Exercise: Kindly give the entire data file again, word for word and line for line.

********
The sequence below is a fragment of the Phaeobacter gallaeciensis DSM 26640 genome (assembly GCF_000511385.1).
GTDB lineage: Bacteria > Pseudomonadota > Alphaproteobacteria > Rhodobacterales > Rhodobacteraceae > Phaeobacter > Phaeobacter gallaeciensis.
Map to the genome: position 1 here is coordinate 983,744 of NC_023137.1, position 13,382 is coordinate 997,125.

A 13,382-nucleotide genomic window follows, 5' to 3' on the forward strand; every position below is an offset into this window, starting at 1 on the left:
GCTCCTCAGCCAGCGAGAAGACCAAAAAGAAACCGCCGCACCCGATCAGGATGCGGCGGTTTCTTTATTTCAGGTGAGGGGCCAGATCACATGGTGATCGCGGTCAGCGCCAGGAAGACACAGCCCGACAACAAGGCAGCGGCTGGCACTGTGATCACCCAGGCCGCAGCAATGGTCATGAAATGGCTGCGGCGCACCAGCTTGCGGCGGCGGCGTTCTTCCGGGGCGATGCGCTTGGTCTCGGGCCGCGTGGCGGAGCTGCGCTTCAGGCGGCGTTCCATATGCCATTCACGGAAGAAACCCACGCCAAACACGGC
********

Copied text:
The sequence below is a fragment of the Phaeobacter gallaeciensis DSM 26640 genome (assembly GCF_000511385.1).
GTDB lineage: Bacteria > Pseudomonadota > Alphaproteobacteria > Rhodobacterales > Rhodobacteraceae > Phaeobacter > Phaeobacter gallaeciensis.
Map to the genome: position 1 here is coordinate 983,744 of NC_023137.1, position 13,382 is coordinate 997,125.

A 13,382-nucleotide genomic window follows, 5' to 3' on the forward strand; every position below is an offset into this window, starting at 1 on the left:
GCTCCTCAGCCAGCGAGAAGACCAAAAAGAAACCGCCGCACCCGATCAGGATGCGGCGGTTTCTTTATTTCAGGTGAGGGGCCAGATCACATGGTGATCGCGGTCAGCGCCAGGAAGACACAGCCCGACAACAAGGCAGCGGCTGGCACTGTGATCACCCAGGCCGCAGCAATGGTCATGAAATGGCTGCGGCGCACCAGCTTGCGGCGGCGGCGTTCTTCCGGGGCGATGCGCTTGGTCTCGGGCCGCGTGGCGGAGCTGCGCTTCAGGCGGCGTTCCATATGCCATTCACGGAAGAAACCCACGCCAAACACGGC